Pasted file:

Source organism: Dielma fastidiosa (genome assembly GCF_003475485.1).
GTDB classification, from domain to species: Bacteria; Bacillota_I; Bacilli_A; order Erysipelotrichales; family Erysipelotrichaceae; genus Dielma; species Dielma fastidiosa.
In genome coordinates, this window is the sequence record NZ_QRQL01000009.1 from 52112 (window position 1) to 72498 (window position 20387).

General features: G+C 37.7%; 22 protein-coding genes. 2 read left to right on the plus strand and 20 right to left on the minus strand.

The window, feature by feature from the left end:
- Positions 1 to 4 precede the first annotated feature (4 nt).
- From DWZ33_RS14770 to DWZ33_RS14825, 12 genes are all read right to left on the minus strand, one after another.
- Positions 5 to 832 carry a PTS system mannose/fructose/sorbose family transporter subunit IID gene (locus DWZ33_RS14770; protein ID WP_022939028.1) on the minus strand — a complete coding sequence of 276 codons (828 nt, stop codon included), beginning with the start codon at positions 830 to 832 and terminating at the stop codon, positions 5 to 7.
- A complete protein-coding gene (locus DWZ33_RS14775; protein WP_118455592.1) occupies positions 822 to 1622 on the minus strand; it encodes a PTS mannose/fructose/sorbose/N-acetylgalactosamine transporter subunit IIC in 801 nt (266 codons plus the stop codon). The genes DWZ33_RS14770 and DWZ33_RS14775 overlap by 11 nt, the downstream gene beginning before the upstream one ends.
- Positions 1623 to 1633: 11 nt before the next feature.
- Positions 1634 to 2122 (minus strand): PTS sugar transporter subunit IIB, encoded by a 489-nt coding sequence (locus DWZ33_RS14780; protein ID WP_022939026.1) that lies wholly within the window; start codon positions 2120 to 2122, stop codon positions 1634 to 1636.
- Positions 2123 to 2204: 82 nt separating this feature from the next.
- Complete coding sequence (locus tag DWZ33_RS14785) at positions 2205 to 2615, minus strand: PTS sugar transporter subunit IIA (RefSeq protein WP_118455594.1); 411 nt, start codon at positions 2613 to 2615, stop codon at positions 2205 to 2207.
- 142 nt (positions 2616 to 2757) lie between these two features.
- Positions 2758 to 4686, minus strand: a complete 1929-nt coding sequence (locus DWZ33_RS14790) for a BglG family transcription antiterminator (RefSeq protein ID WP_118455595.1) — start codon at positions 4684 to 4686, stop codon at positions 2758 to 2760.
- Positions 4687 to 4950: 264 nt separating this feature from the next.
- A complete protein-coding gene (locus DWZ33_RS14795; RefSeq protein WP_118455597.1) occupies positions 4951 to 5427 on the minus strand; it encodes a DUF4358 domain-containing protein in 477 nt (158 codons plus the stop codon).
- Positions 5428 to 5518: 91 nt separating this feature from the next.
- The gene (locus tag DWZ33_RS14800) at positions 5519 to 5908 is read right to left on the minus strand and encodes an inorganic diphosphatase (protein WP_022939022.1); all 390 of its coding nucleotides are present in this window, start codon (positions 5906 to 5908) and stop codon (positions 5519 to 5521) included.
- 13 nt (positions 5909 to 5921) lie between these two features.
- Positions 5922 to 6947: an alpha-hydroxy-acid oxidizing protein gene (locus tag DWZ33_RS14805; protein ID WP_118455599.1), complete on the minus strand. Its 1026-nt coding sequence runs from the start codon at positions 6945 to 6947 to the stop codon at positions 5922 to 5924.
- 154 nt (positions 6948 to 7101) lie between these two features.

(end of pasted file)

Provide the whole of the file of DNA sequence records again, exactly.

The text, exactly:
Source organism: Dielma fastidiosa (genome assembly GCF_003475485.1).
GTDB classification, from domain to species: Bacteria; Bacillota_I; Bacilli_A; order Erysipelotrichales; family Erysipelotrichaceae; genus Dielma; species Dielma fastidiosa.
In genome coordinates, this window is the sequence record NZ_QRQL01000009.1 from 52112 (window position 1) to 72498 (window position 20387).

General features: G+C 37.7%; 22 protein-coding genes. 2 read left to right on the plus strand and 20 right to left on the minus strand.

The window, feature by feature from the left end:
- Positions 1 to 4 precede the first annotated feature (4 nt).
- From DWZ33_RS14770 to DWZ33_RS14825, 12 genes are all read right to left on the minus strand, one after another.
- Positions 5 to 832 carry a PTS system mannose/fructose/sorbose family transporter subunit IID gene (locus DWZ33_RS14770; protein ID WP_022939028.1) on the minus strand — a complete coding sequence of 276 codons (828 nt, stop codon included), beginning with the start codon at positions 830 to 832 and terminating at the stop codon, positions 5 to 7.
- A complete protein-coding gene (locus DWZ33_RS14775; protein WP_118455592.1) occupies positions 822 to 1622 on the minus strand; it encodes a PTS mannose/fructose/sorbose/N-acetylgalactosamine transporter subunit IIC in 801 nt (266 codons plus the stop codon). The genes DWZ33_RS14770 and DWZ33_RS14775 overlap by 11 nt, the downstream gene beginning before the upstream one ends.
- Positions 1623 to 1633: 11 nt before the next feature.
- Positions 1634 to 2122 (minus strand): PTS sugar transporter subunit IIB, encoded by a 489-nt coding sequence (locus DWZ33_RS14780; protein ID WP_022939026.1) that lies wholly within the window; start codon positions 2120 to 2122, stop codon positions 1634 to 1636.
- Positions 2123 to 2204: 82 nt separating this feature from the next.
- Complete coding sequence (locus tag DWZ33_RS14785) at positions 2205 to 2615, minus strand: PTS sugar transporter subunit IIA (RefSeq protein WP_118455594.1); 411 nt, start codon at positions 2613 to 2615, stop codon at positions 2205 to 2207.
- 142 nt (positions 2616 to 2757) lie between these two features.
- Positions 2758 to 4686, minus strand: a complete 1929-nt coding sequence (locus DWZ33_RS14790) for a BglG family transcription antiterminator (RefSeq protein ID WP_118455595.1) — start codon at positions 4684 to 4686, stop codon at positions 2758 to 2760.
- Positions 4687 to 4950: 264 nt separating this feature from the next.
- A complete protein-coding gene (locus DWZ33_RS14795; RefSeq protein WP_118455597.1) occupies positions 4951 to 5427 on the minus strand; it encodes a DUF4358 domain-containing protein in 477 nt (158 codons plus the stop codon).
- Positions 5428 to 5518: 91 nt separating this feature from the next.
- The gene (locus tag DWZ33_RS14800) at positions 5519 to 5908 is read right to left on the minus strand and encodes an inorganic diphosphatase (protein WP_022939022.1); all 390 of its coding nucleotides are present in this window, start codon (positions 5906 to 5908) and stop codon (positions 5519 to 5521) included.
- 13 nt (positions 5909 to 5921) lie between these two features.
- Positions 5922 to 6947: an alpha-hydroxy-acid oxidizing protein gene (locus tag DWZ33_RS14805; protein ID WP_118455599.1), complete on the minus strand. Its 1026-nt coding sequence runs from the start codon at positions 6945 to 6947 to the stop codon at positions 5922 to 5924.
- 154 nt (positions 6948 to 7101) lie between these two features.